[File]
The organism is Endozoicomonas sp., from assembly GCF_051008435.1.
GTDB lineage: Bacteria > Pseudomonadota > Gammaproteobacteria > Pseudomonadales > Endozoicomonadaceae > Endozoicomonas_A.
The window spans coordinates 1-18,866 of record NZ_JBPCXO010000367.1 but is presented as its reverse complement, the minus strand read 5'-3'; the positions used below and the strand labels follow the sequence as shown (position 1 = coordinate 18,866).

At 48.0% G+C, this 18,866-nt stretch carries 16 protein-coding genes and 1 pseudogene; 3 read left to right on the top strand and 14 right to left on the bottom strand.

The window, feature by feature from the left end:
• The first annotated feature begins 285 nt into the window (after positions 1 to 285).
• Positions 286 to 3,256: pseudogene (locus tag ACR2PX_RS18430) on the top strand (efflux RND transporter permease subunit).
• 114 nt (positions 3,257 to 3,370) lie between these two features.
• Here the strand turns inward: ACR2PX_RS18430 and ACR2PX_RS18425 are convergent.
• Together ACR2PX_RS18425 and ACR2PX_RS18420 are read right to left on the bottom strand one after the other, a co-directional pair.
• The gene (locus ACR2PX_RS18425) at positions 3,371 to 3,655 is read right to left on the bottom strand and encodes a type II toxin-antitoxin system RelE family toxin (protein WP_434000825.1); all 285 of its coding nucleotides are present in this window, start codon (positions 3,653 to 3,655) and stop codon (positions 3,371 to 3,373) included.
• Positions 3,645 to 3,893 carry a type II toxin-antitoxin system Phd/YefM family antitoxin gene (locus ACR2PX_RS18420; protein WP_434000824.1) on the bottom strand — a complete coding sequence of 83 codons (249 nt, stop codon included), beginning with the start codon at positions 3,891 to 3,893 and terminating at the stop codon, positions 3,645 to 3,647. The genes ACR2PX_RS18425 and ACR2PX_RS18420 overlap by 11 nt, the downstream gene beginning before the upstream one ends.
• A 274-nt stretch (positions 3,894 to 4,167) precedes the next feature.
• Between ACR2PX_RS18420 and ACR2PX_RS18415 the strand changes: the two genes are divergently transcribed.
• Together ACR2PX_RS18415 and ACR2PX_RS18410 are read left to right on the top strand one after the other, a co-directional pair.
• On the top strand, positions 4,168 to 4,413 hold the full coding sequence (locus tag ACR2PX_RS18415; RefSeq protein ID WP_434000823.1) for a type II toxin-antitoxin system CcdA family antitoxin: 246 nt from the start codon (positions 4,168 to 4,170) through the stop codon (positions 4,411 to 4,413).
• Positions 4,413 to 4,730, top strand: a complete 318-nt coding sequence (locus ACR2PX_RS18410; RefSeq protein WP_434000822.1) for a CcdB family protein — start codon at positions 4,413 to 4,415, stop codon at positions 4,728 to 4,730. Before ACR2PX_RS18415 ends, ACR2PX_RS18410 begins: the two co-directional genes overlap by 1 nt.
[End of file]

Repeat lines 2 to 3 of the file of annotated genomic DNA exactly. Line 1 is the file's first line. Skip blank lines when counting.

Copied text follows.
GTDB lineage: Bacteria > Pseudomonadota > Gammaproteobacteria > Pseudomonadales > Endozoicomonadaceae > Endozoicomonas_A.
The window spans coordinates 1-18,866 of record NZ_JBPCXO010000367.1 but is presented as its reverse complement, the minus strand read 5'-3'; the positions used below and the strand labels follow the sequence as shown (position 1 = coordinate 18,866).